What customers want

Organisations want executive coaches to have both a sound track-record in business and psychological expertise, according to research on buying trends in the UK coaching market.


The research, by management consultancy Ridler and Co, found that 95% those organisations surveyed believed that it was important or very important for executive coaches to have had a prior career in business, which included working at a senior level. Some 85% of those polled said psychological expertise was also an important or very important asset for coaches.


This does not mean, said Ridler and Co, that professional training in psychology was a must for coaches. Rather, it said, most respondents wanted coaches to be capable of dealing with challenging relationships with coachees that have a “difficult psychological dynamic”.


But 50% of respondents valued coaches who could provide psychometric profiling services.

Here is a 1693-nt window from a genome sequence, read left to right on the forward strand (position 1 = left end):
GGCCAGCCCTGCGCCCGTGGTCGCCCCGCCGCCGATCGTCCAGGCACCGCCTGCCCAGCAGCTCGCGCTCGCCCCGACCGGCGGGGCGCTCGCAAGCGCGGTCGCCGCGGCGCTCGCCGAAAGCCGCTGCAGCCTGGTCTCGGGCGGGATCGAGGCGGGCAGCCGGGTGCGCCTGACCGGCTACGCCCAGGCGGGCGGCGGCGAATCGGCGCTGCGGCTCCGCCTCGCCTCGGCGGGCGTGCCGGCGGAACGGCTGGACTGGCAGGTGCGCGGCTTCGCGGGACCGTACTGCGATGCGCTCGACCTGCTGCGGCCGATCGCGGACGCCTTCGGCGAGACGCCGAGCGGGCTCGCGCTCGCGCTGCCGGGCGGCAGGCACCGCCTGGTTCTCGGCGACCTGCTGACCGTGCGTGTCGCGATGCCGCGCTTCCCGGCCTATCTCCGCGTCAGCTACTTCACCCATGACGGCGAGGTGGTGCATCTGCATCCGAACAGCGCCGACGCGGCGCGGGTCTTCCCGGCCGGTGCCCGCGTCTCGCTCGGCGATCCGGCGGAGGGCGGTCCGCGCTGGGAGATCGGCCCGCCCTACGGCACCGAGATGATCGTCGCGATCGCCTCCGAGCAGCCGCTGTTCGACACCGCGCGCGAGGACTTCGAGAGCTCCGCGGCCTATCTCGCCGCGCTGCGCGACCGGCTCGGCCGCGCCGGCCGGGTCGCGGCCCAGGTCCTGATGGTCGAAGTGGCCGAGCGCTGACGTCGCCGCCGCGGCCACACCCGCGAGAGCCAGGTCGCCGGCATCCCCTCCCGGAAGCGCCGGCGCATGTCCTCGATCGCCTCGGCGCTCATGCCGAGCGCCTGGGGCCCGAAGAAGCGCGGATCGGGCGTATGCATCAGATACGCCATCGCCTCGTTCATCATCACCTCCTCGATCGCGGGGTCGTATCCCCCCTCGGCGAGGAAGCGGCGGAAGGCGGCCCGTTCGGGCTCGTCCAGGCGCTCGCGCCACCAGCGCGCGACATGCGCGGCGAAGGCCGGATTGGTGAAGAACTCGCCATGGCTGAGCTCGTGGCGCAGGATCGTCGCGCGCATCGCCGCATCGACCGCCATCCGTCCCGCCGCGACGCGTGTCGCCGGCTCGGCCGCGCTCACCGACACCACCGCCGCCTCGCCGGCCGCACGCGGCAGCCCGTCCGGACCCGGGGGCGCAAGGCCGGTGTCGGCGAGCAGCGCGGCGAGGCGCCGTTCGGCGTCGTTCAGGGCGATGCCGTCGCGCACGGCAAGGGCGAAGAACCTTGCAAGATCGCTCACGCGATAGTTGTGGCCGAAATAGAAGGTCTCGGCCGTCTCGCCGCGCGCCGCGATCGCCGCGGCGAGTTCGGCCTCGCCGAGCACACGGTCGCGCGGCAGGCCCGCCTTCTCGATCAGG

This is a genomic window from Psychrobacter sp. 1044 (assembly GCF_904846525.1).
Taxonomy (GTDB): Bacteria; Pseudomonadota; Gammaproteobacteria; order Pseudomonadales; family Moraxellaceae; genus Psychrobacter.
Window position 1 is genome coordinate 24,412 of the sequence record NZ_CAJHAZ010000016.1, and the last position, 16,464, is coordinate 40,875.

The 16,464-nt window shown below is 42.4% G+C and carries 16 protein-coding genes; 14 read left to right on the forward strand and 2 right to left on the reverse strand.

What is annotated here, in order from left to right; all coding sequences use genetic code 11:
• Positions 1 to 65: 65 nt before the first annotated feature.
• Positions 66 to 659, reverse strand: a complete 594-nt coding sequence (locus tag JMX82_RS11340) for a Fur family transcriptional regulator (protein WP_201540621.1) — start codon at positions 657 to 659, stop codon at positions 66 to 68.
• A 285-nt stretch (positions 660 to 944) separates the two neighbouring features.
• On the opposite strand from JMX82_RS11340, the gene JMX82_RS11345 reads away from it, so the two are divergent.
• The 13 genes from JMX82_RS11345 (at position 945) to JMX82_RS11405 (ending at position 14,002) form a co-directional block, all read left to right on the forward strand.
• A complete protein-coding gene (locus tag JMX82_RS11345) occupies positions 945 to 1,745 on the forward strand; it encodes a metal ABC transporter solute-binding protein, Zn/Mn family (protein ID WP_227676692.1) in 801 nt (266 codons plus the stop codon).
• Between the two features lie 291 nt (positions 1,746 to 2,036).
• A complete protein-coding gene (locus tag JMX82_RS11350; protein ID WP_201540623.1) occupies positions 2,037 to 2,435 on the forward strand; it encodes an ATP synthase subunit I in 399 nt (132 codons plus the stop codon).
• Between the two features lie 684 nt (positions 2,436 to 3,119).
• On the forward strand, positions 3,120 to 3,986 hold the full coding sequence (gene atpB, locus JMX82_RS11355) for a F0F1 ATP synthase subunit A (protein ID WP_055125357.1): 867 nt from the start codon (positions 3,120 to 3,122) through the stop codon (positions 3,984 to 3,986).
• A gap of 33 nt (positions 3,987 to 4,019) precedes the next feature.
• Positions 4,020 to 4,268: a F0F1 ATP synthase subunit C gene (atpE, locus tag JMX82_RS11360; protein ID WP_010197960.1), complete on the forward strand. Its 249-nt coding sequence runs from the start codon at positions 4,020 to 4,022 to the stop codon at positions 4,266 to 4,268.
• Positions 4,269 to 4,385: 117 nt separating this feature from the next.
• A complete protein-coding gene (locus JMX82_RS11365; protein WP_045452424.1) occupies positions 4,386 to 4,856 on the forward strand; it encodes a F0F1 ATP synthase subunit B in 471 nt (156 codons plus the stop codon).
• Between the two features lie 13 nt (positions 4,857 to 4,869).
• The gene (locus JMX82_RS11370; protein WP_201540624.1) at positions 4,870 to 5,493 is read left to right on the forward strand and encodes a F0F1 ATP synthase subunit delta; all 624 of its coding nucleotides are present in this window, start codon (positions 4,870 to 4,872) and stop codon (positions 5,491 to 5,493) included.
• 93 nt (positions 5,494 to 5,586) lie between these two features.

Coaches’ continued professional development (CPD) was cited by 95% as very important or important. “Organisational clients clearly expect coaches to invest continually in their learning,” said Ridler and Co.


It added that it would only be “a matter of time” before recognised minimum standards for coaches will emerge. These will cover various issues including CPD, understanding of psychological principles and supervision.


More than 90% of those surveyed said supervision was important or very important. Yet, the 2006 CIPD Learning and Development Survey reported that only 44% of executive coaches received supervision on a regular basis.


As for measuring the return on investment from coaching, only 12% of respondents said they used provable financial measures. More than 70% used 360-degree appraisals, while 54% relied on feedback from coaches. Some 32% said they relied on the subjective analysis of HR and training departments.


The research was based on 70 questionnaires returned by various organisations, including 14 FTSE 100 companies and seven large law firms, plus interviews with senior buyers of coaching and coaches. The survey was undertaken in March 2007.

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